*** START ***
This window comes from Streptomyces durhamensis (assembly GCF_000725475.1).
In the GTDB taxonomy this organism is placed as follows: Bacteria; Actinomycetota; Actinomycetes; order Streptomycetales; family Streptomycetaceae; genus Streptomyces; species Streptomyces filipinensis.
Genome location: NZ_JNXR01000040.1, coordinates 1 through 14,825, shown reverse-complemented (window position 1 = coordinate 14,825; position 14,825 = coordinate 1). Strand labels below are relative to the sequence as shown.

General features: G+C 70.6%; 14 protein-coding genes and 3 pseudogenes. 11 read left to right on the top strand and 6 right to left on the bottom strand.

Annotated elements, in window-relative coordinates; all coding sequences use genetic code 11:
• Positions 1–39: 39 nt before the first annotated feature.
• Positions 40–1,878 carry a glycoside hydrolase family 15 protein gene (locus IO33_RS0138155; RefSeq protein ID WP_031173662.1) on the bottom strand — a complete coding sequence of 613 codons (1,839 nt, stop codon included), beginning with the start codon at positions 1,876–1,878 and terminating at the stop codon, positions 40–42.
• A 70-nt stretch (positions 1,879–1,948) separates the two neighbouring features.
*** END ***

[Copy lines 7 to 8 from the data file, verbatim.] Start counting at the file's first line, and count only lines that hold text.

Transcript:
• Positions 40–1,878 carry a glycoside hydrolase family 15 protein gene (locus IO33_RS0138155; RefSeq protein ID WP_031173662.1) on the bottom strand — a complete coding sequence of 613 codons (1,839 nt, stop codon included), beginning with the start codon at positions 1,876–1,878 and terminating at the stop codon, positions 40–42.
• A 70-nt stretch (positions 1,879–1,948) separates the two neighbouring features.